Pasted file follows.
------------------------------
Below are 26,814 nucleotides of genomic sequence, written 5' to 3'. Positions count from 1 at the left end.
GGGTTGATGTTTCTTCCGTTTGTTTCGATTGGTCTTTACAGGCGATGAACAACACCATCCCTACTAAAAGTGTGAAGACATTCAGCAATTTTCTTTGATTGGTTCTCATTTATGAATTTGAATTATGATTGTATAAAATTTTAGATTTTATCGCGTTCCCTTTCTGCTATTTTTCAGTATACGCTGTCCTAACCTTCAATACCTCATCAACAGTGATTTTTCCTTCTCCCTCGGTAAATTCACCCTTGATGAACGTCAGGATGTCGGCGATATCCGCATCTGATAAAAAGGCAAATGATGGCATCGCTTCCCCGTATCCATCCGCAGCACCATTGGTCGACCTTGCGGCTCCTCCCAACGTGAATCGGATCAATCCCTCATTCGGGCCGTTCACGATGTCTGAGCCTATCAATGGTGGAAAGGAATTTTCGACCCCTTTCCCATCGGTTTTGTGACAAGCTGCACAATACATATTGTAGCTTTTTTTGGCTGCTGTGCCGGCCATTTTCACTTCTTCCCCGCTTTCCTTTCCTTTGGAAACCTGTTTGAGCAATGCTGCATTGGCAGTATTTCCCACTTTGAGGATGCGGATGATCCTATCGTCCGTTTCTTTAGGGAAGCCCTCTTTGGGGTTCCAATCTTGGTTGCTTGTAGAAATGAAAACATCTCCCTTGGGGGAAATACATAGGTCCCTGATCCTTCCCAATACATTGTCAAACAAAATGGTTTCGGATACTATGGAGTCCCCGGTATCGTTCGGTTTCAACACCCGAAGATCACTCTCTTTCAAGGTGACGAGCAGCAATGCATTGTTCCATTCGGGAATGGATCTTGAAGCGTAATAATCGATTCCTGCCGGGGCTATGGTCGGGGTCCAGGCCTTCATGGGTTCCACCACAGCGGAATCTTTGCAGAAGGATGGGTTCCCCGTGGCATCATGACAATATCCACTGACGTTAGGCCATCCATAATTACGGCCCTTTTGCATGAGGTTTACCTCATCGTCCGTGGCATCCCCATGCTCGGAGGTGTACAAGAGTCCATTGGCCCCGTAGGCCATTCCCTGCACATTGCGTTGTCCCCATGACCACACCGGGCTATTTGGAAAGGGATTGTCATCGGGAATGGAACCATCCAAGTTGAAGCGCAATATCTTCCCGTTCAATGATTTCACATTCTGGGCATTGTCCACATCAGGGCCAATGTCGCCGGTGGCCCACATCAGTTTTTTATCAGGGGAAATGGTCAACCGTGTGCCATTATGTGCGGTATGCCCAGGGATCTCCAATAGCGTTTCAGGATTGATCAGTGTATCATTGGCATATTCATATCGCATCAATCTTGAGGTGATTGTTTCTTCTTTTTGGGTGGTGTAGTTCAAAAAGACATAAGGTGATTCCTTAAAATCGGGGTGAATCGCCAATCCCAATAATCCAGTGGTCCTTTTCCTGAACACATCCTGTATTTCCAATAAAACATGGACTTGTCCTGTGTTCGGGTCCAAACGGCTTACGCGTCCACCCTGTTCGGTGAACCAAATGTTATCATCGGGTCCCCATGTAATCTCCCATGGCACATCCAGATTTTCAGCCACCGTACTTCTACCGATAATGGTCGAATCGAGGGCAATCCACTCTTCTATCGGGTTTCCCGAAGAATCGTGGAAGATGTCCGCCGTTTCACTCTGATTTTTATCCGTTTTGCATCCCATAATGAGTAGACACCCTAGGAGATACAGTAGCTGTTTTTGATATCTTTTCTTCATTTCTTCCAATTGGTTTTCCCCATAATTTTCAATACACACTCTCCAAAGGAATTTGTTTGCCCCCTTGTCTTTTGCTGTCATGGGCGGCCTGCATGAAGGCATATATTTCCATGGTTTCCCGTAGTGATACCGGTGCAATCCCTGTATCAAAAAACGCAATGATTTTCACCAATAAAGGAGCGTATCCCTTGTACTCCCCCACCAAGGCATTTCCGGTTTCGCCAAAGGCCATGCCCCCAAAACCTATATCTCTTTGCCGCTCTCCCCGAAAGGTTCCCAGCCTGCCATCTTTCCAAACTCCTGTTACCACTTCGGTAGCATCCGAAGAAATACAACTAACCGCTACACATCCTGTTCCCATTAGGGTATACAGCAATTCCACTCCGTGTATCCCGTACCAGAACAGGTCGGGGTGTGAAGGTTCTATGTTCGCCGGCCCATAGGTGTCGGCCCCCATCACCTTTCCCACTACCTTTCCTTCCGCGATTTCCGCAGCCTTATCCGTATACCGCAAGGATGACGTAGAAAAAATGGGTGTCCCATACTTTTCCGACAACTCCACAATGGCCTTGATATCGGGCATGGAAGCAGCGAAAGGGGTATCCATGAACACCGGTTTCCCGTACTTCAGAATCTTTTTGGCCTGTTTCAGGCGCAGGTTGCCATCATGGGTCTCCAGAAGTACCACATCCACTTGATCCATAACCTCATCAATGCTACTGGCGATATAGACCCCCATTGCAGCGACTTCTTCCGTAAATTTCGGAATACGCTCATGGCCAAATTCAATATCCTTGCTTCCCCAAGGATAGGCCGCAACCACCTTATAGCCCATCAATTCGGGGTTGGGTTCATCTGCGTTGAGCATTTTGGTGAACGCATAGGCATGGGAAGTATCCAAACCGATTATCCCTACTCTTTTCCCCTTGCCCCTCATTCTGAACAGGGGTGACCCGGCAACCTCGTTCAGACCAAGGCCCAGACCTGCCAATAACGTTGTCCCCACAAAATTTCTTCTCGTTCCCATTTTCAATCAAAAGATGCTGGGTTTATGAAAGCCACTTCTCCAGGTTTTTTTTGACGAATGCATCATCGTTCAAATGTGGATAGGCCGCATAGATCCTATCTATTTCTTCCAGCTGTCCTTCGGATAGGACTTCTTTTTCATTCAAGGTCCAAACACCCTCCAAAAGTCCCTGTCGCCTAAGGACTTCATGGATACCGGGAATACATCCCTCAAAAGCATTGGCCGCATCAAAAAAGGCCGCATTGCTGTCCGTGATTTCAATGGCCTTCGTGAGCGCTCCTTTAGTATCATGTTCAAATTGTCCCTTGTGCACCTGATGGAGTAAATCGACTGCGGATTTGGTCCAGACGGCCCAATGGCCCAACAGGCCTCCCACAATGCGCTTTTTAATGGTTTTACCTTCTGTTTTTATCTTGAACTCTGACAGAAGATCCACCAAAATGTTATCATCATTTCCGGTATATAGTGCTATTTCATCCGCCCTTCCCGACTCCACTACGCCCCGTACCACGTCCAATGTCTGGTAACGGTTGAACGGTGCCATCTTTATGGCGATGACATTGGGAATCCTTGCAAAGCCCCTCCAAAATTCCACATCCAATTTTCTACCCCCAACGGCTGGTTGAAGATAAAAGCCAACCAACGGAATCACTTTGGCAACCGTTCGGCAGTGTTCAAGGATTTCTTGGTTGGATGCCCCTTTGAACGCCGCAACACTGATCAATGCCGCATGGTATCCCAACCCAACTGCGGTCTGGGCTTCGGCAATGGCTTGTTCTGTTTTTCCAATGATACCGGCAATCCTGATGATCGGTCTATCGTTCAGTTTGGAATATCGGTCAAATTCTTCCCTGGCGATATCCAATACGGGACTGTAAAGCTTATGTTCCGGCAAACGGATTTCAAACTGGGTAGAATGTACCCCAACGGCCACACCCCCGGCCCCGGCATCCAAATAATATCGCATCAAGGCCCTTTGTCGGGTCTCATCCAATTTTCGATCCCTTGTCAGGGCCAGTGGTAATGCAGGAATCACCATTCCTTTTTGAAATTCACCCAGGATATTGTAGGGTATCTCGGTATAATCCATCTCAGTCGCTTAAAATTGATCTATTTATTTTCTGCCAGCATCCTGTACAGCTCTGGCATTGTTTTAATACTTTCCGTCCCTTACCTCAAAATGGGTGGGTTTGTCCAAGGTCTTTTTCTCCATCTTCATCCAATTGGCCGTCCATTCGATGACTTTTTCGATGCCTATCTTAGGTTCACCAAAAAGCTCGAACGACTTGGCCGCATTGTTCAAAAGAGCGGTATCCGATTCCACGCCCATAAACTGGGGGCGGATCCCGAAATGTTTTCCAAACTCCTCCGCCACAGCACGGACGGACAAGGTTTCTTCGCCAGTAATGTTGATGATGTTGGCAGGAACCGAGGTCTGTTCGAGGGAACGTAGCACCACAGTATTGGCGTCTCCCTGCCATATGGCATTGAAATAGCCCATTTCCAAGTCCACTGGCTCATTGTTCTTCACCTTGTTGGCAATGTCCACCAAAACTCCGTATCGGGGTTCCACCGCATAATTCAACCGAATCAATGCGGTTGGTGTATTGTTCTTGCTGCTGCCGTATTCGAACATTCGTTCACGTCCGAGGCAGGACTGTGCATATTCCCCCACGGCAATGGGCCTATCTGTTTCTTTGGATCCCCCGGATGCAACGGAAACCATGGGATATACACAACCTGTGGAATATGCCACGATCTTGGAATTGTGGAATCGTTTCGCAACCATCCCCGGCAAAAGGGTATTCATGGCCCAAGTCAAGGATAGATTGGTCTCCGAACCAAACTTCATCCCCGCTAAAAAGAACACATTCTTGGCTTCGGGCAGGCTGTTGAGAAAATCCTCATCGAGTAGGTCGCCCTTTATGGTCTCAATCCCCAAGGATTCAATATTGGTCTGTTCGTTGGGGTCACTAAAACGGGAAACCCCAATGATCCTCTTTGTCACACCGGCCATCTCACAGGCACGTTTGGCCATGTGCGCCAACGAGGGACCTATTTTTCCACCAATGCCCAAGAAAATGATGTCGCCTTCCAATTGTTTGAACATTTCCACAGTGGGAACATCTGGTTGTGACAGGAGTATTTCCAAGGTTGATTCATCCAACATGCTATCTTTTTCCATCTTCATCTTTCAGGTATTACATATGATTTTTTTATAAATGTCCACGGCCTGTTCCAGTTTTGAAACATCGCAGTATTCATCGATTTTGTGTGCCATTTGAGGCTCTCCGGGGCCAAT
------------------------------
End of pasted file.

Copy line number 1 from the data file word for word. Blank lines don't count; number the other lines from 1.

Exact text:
Below are 26,814 nucleotides of genomic sequence, written 5' to 3'. Positions count from 1 at the left end.